We should be married to God when it comes to prayer not just dating Him. We should reveal all our raw-ness, all our emotion, all our angers and frustrations, all our sorrows as well as all of our joys. He wants all of us. The depths of emotion not just the intellectual ascent to His existence. He wants us to be real with Him. He wants no formulas. He wants the real you and the real me. He wants us to be married to Him in prayer where we reveal everything by choice and knowing that we are safe doing so. He wants us to quit dating Him in prayer and saying just what we think He wants to hear. He wants us to be married to Him in prayer so that we can reach a level of intimacy that comes only in the honesty and no-holes-barred way that marriage is.


Amen and Amen.

Joshua 6:1-27

The Fall of Jericho

My favorite song right now is “Do It Again” by Elevation Worship, the worship band for Elevation Church, the multi-site and one of the top 10 fastest growing churches in America with campuses across the Charlotte, NC area. It is has that great combination of great lyrics and great music. The opening stanza’s lyrics to the song go like this:


Walking around these walls

I thought by now they’d fall

But You have never failed me yet

Waiting for change to come

Knowing the battle’s won

For You have never failed me yet


The idea of this opening stanza is that sometimes we wonder why we are doing what we are doing for the Lord. Sometimes it’s hard to see the end game. It’s an idea that is close to my heart right now as I spiritually struggle with what the future holds. In the song, I see a group of Israelites on like the fifth pass around Jericho on the fifth day. They had walked around Jericho four times on four different days now. They are on the fifth pass on the fifth day. They still have tomorrow single pass around the walls of Jericho. And then there are the six passes on the seventh day where nothing will happen before that fateful seventh pass when it is time to shout, to blow the horns, and for the walls to fall and for the hand to hand, house to house Battle of Jericho to begin.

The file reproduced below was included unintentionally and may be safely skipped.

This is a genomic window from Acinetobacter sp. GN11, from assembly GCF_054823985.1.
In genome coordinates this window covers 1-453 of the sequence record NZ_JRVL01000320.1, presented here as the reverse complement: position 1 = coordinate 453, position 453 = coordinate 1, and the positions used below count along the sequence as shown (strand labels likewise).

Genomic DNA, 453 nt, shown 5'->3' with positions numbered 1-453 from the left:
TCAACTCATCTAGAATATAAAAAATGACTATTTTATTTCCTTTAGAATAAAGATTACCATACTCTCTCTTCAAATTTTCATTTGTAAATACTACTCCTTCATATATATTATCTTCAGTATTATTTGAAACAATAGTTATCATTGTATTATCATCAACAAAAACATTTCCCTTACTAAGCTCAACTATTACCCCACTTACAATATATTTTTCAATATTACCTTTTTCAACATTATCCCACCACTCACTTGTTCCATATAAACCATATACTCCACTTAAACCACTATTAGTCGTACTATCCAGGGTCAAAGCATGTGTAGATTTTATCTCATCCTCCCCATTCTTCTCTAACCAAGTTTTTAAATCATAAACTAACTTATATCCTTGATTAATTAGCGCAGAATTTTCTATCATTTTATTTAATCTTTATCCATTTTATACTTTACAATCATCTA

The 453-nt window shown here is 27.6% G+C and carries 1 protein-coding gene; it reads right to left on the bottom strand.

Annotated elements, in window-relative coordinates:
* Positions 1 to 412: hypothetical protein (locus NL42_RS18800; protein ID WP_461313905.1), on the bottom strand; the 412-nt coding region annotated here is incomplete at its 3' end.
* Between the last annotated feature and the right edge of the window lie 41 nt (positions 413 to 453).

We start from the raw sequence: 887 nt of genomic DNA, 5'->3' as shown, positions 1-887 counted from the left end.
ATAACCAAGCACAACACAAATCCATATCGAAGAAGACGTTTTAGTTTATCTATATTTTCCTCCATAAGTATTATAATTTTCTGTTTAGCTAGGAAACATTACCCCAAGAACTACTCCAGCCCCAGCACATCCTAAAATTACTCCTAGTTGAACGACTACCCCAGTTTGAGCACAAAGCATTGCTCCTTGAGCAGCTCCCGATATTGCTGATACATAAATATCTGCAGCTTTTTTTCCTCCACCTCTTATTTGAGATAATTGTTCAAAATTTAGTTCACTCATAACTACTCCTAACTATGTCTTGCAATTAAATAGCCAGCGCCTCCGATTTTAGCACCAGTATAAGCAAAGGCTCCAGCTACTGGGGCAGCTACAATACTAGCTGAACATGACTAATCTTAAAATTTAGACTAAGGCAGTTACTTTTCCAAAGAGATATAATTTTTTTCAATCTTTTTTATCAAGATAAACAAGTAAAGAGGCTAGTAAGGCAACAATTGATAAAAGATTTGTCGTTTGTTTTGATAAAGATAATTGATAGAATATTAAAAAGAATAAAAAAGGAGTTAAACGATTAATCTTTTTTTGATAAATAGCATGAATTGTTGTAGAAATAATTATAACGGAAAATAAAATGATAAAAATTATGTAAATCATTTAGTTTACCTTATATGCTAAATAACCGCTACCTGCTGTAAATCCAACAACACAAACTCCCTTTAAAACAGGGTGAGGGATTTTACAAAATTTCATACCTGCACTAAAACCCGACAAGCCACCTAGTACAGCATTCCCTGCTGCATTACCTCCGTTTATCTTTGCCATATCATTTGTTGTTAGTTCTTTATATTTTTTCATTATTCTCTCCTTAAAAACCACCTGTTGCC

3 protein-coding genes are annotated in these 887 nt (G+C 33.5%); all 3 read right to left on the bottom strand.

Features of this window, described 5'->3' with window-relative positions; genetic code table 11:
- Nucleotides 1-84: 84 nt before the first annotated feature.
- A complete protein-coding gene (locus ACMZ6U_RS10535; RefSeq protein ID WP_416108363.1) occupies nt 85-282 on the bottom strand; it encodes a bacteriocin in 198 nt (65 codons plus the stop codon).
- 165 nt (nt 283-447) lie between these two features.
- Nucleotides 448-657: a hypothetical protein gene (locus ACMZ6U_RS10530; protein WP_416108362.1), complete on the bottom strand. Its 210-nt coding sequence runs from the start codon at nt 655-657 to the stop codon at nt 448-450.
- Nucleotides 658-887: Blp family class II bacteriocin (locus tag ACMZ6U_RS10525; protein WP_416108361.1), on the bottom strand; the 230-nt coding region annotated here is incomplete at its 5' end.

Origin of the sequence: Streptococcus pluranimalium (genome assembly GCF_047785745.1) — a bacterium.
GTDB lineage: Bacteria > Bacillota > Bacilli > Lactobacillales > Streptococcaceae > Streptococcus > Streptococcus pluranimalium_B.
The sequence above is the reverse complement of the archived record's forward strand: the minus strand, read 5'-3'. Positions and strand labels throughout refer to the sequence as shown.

It kind of reminds you about playing football back in school. You have the two a day practices in the August heat with no game on the immediate horizon. You are busting your butt doing drill after drill and all the exercises, all the wind sprints, the suicides, the hill climbs, the stadium step climbs, the dreaded six inch drills, the high step running through the tires, the one on one blocking drills. The two-a-day practices in August are more about conditioning than they are about installing an offense and defense and about running plays. It’s about breaking down your pride and pushing you to your physical limit. All of it is done so that when the game is on the line in the fall that you have the stamina, the heart, and the willingness to follow instructions to win the game.


In both situations, the fifth time around Jericho with much behind you and much ahead that does not necessarily produce immediate results was a test of the soldiers’ willingness to follow God. Just as the August two-a-days test your willingness to lay it all on the line for the team, we are faced with those situations ourselves at times. I remember in football, there were always people that quit during August two-a-days. Those that wanted the glory of game day without the hellish work of the August two-a-days. Imagine being the soldiers at Jericho. I wonder if any of them quite on the fifth day – thinking it stupid that soldiers should have do this silliness of walking around the city of Jericho in the hot weather of spring and/or summer in Palestine. What’s the point of it. Why can’t the walls just fall down after one pass? Why must we do this day after day with no results. Why can’t we just attack the city now? What is God waiting on?


Walking around these walls

I thought by now they’d fall